Swarming bugs transform Luxor Sky Beam into ‘sparkly lights going up into heaven’


The Luxor Sky Beam is a beacon in the night sky, attracting all kinds of attention. Even bugs swarm to the top of the pyramid, and they attract birds and bats. Originally aired July 11, 2001, on KLAS TV in Las Vegas. Second of 2 Parts.

MYSTERY WIRE — On a clear night, the Luxor Sky Beam is visible from 250 miles away. It’s an attraction for tourists, of course, but it attracts visitors of another sort — bugs. Big ones. From certain distances, the column of critters can look like strange craft floating over the hotel.

“What we get are people wanting to know about the sparkly lights going up into heaven,” John Lichtsteiner says. He’s the Luxor’s technical manager.

A closer look reveals the specks in the light are bugs, mostly large moths, as well as birds and bats who show up for the nightly bug buffet. It’s a show worthy of the Strip.

Luxor Sky Beam bugs
Swarming bugs above the Luxor Sky Beam. (KLAS-TV)

“Tons of curious onlookers,” one tourist observes. “It’s quite the spectacle.”

Another tourist says, “Lots of bugs. Bugs, birds, birds … thought they were bats for a while, but I think I’ve definitely made them out to be birds.”

Tourists on the ground might find it all vaguely entertaining. But for the technicians in charge of the Luxor Sky Beam bugs are a menace.

Luxor Sky Beam


  1. Luxor Sky Beam: A look inside the Las Vegas icon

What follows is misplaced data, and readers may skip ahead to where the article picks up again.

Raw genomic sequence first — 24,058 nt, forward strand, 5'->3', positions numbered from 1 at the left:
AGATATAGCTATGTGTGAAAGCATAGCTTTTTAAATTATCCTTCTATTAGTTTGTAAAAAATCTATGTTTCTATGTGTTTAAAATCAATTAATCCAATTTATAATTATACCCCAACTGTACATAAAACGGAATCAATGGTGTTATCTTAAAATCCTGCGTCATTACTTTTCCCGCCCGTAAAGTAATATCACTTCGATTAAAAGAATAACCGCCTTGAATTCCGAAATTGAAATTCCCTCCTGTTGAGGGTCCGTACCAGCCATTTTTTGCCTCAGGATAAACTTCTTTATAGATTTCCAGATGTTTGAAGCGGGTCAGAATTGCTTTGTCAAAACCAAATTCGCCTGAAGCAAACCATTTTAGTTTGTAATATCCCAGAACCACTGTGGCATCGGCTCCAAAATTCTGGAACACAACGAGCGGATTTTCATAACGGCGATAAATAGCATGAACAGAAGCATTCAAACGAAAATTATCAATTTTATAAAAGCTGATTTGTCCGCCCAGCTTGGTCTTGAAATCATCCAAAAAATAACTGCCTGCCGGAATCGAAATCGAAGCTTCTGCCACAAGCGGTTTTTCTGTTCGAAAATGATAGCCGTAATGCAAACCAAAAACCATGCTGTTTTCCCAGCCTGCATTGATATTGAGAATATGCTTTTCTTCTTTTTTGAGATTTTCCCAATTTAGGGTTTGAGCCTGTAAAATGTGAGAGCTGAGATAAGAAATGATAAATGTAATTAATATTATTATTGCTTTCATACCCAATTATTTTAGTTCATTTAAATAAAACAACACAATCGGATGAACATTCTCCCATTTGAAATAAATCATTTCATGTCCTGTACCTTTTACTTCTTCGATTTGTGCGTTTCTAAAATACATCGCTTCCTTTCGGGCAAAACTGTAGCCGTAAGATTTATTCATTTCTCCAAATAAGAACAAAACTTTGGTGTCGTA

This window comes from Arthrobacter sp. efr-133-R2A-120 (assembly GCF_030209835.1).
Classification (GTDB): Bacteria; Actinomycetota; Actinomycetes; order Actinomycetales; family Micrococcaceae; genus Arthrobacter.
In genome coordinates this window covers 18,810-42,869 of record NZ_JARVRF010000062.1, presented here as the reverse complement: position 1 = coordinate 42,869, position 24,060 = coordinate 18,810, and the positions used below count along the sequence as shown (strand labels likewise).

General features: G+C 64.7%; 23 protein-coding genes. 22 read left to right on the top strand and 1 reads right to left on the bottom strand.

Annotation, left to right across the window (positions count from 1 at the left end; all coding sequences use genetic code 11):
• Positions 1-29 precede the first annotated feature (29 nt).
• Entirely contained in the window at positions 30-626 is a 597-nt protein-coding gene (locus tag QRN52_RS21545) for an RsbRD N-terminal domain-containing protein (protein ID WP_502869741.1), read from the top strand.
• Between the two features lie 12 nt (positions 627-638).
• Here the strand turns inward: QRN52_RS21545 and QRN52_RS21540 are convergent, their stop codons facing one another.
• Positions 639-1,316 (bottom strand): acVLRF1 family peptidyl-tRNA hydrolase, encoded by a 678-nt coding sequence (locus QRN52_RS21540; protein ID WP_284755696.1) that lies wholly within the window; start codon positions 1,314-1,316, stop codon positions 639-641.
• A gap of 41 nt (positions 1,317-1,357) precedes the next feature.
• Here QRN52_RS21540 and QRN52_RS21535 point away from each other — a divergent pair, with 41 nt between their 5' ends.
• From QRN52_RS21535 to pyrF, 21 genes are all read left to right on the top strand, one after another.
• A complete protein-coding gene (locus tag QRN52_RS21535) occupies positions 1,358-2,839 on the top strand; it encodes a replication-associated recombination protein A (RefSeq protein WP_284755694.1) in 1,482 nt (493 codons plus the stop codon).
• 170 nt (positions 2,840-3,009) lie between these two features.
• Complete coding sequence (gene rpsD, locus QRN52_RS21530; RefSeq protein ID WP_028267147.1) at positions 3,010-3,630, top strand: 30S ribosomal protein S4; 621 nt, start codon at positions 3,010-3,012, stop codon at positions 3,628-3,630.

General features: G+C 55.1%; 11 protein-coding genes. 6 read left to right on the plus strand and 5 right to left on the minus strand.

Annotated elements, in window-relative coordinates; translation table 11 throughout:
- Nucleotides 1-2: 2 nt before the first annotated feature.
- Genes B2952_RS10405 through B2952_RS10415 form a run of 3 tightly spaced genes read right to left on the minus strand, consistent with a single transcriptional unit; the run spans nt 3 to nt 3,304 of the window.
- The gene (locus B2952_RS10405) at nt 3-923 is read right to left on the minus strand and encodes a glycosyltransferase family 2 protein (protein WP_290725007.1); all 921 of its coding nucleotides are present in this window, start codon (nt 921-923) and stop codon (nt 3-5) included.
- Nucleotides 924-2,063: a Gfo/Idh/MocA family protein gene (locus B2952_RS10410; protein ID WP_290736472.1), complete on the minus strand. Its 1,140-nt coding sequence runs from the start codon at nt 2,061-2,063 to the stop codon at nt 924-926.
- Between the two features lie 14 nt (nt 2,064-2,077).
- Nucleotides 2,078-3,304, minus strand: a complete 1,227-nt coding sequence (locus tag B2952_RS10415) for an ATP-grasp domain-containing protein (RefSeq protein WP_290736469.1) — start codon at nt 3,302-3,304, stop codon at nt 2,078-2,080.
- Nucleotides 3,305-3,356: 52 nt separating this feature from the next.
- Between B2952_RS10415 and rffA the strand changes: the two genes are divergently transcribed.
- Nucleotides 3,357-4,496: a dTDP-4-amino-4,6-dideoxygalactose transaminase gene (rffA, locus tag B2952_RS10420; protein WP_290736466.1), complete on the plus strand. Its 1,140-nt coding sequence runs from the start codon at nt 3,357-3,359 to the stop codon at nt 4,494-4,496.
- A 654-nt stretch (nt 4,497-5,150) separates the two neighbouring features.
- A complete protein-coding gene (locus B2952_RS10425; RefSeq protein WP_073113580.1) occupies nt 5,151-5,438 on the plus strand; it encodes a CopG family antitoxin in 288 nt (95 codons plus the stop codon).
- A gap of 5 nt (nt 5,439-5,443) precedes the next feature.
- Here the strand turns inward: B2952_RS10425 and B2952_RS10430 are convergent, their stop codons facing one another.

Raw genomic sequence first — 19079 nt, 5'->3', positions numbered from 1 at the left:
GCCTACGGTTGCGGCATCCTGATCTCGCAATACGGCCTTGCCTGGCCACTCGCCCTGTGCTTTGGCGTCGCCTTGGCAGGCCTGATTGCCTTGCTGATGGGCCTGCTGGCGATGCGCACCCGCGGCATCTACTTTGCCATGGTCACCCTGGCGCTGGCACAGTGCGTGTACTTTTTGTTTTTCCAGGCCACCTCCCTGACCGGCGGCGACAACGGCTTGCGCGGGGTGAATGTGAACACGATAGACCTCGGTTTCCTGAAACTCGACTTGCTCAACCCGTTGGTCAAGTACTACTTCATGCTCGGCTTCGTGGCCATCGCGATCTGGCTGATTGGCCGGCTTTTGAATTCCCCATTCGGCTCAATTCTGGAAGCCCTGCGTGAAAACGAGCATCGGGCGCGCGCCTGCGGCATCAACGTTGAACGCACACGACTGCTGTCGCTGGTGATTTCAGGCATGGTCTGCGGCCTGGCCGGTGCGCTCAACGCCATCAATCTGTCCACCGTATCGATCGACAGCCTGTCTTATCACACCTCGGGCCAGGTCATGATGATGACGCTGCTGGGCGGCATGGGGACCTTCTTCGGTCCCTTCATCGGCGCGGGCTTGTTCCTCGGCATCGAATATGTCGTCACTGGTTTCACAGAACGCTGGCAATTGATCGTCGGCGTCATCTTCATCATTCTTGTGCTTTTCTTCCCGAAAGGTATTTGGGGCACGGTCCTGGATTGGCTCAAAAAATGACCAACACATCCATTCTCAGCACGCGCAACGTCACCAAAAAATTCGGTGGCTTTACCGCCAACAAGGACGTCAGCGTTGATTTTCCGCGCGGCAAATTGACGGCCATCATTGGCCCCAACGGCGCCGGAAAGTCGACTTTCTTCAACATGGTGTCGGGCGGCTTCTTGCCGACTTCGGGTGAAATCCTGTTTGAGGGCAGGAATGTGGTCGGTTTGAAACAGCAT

2. Swarming bugs transform Luxor Sky Beam into ‘sparkly lights going up into heaven’

“Moths are the enemy, right, right. Moths are the enemy,” Lichtsteiner says.

As the Luxor’s technical manager, Lichtsteiner oversees the ongoing battle between man and bug. The Luxor light isn’t one big light. It’s 39 individuals Xenon lamps, each costing about $1,200, each capable of generating about a billion candlepower.

Luxor Sky Beam John Lichtsteiner
John Lichtsteiner talks about the insects and birds that are attracted to the Luxor Sky Beam. (KLAS-TV)

And that much light attracts any self-respecting bug within flying distance. The Luxor does its best to seal up the very top of the pyramid to keep them all out. But as the giant intake fans show, many get through anyway.

The lights are so hot that when a bug dies on the glass above each lamp, it cooks. Then the glass cracks and the light is damaged.

“Once somebody left the window completely open and we lost like a dozen of these 39 lenses,” Lichtsteiner says.

You might figure the most powerful light in the world might attract curious creatures of similar stature. And it’s true to an extent. The Luxor says helicopter pilots just can’t seem to resist flying through the light. The beam is now regular stop on chopper tours. Our own chopper had to give it a try.

Luxor Sky Beam bugs
Dead moths are caught on a screen at the top of the Luxor pyramid in Las Vegas. (KLAS-TV)

Seven years ago, there were concerns from pilots and the FAA about potential dangers to aviation. But Luxor has accommodated all concerns.

“They’ve got three strobes on each side. And the purpose of the strobes is, as I’m told from the original installation, was to flash for 30 seconds to warn the pilots that, ‘Hey, be careful. The light’s gonna be coming on,’” Lichtsteiner says.

“And then when we did our remodel, we had some other ideas about moving lights and that sort of thing. I talked to the FAA, Mr. Larry Tonish, he said we don’t have any problem as long as you don’t make that light move.

Chances are, pilots get as much a kick out of seeing the light come on as the rest of us.

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